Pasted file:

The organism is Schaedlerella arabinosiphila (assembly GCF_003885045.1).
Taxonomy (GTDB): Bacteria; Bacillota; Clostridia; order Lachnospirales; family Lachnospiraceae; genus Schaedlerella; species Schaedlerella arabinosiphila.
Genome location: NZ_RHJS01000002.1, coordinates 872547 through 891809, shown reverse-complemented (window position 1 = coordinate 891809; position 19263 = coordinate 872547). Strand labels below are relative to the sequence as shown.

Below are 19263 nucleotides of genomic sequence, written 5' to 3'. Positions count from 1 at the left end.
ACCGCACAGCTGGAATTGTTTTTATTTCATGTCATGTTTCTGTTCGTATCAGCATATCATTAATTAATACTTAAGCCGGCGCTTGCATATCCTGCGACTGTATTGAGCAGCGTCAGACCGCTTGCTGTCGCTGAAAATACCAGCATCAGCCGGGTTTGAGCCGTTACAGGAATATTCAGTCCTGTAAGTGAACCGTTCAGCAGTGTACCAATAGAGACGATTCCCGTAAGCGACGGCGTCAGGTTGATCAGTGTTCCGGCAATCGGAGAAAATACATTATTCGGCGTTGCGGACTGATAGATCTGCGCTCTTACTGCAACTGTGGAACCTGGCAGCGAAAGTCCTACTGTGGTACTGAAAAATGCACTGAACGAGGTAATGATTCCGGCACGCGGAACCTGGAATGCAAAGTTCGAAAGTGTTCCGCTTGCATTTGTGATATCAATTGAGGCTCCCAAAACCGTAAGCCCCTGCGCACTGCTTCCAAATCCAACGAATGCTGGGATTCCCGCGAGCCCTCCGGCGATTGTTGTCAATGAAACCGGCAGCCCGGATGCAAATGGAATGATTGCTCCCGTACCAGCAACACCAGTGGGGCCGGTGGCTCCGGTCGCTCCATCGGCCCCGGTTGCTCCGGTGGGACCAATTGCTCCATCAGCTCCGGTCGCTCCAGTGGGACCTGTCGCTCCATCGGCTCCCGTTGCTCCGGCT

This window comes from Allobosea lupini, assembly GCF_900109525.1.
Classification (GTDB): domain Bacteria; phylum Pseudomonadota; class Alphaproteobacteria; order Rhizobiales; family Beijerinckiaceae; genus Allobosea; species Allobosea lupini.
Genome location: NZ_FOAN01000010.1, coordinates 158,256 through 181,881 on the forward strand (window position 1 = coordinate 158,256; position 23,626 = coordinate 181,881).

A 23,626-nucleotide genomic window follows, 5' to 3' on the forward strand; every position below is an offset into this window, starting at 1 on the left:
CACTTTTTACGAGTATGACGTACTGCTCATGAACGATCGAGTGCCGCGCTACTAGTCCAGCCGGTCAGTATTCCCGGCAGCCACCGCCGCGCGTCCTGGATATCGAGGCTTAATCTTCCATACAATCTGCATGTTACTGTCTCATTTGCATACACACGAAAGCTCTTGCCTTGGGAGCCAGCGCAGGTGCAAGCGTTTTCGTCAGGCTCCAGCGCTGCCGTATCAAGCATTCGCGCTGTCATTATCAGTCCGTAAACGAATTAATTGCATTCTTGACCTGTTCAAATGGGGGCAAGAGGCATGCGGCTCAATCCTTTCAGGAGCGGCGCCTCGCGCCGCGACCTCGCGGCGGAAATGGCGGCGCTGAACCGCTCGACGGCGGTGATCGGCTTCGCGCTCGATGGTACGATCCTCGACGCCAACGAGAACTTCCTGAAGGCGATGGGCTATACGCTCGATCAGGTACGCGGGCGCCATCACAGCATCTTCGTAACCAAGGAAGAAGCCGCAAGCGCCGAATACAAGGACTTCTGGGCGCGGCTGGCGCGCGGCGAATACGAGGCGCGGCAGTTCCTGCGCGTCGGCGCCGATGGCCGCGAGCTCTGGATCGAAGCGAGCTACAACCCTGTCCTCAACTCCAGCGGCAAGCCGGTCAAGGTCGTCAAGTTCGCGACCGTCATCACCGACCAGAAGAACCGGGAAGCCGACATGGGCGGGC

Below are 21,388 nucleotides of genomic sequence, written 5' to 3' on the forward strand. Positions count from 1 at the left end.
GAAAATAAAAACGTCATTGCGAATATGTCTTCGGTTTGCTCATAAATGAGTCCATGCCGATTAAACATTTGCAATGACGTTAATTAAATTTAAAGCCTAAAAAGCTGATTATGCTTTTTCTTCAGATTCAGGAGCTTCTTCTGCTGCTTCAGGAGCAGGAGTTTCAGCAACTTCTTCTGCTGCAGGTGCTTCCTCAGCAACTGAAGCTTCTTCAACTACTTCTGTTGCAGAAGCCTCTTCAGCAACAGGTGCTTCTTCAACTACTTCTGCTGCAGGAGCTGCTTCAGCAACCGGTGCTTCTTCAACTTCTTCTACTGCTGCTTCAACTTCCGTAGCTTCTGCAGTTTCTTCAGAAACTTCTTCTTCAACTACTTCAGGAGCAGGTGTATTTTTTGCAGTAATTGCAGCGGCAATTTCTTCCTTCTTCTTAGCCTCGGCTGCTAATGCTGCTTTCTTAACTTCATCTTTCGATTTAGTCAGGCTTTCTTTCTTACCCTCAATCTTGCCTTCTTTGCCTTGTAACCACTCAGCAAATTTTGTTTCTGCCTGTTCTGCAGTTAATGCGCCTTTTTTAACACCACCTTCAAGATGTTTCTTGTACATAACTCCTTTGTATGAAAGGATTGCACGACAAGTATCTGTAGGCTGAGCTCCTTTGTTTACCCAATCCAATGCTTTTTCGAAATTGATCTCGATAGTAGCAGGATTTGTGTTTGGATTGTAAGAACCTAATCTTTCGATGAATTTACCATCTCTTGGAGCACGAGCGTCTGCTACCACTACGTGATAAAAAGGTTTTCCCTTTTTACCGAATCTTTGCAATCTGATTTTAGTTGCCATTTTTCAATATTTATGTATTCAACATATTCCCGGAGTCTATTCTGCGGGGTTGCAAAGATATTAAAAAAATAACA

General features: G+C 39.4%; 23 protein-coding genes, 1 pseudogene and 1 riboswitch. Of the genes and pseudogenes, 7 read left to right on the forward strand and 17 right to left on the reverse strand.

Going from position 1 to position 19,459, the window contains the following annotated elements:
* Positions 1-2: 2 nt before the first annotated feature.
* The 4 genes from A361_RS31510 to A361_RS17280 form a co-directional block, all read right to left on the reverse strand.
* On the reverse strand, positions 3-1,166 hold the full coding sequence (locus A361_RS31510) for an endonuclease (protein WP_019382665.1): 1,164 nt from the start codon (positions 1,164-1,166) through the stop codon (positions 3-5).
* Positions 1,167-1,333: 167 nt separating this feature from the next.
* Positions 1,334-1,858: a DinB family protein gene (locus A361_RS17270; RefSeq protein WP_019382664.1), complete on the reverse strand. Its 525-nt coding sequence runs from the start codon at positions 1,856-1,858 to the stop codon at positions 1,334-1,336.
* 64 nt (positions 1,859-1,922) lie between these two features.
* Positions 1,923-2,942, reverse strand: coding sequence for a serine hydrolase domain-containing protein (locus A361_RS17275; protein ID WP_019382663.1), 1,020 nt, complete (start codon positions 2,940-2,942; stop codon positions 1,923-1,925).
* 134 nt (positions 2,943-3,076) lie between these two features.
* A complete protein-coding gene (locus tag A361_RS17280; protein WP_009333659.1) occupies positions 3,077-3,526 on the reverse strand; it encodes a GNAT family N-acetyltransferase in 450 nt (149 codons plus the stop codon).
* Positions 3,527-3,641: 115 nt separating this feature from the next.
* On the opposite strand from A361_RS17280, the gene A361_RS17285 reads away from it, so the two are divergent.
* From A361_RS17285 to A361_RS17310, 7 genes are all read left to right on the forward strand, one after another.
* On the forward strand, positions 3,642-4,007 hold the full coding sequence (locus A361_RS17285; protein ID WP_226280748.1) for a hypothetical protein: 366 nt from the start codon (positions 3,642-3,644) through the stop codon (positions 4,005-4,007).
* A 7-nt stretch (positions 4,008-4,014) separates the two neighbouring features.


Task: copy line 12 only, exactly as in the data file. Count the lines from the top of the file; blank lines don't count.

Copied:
GAAAATAAAAACGTCATTGCGAATATGTCTTCGGTTTGCTCATAAATGAGTCCATGCCGATTAAACATTTGCAATGACGTTAATTAAATTTAAAGCCTAAAAAGCTGATTATGCTTTTTCTTCAGATTCAGGAGCTTCTTCTGCTGCTTCAGGAGCAGGAGTTTCAGCAACTTCTTCTGCTGCAGGTGCTTCCTCAGCAACTGAAGCTTCTTCAACTACTTCTGTTGCAGAAGCCTCTTCAGCAACAGGTGCTTCTTCAACTACTTCTGCTGCAGGAGCTGCTTCAGCAACCGGTGCTTCTTCAACTTCTTCTACTGCTGCTTCAACTTCCGTAGCTTCTGCAGTTTCTTCAGAAACTTCTTCTTCAACTACTTCAGGAGCAGGTGTATTTTTTGCAGTAATTGCAGCGGCAATTTCTTCCTTCTTCTTAGCCTCGGCTGCTAATGCTGCTTTCTTAACTTCATCTTTCGATTTAGTCAGGCTTTCTTTCTTACCCTCAATCTTGCCTTCTTTGCCTTGTAACCACTCAGCAAATTTTGTTTCTGCCTGTTCTGCAGTTAATGCGCCTTTTTTAACACCACCTTCAAGATGTTTCTTGTACATAACTCCTTTGTATGAAAGGATTGCACGACAAGTATCTGTAGGCTGAGCTCCTTTGTTTACCCAATCCAATGCTTTTTCGAAATTGATCTCGATAGTAGCAGGATTTGTGTTTGGATTGTAAGAACCTAATCTTTCGATGAATTTACCATCTCTTGGAGCACGAGCGTCTGCTACCACTACGTGATAAAAAGGTTTTCCCTTTTTACCGAATCTTTGCAATCTGATTTTAGTTGCCATTTTTCAATATTTATGTATTCAACATATTCCCGGAGTCTATTCTGCGGGGTTGCAAAGATATTAAAAAAATAACA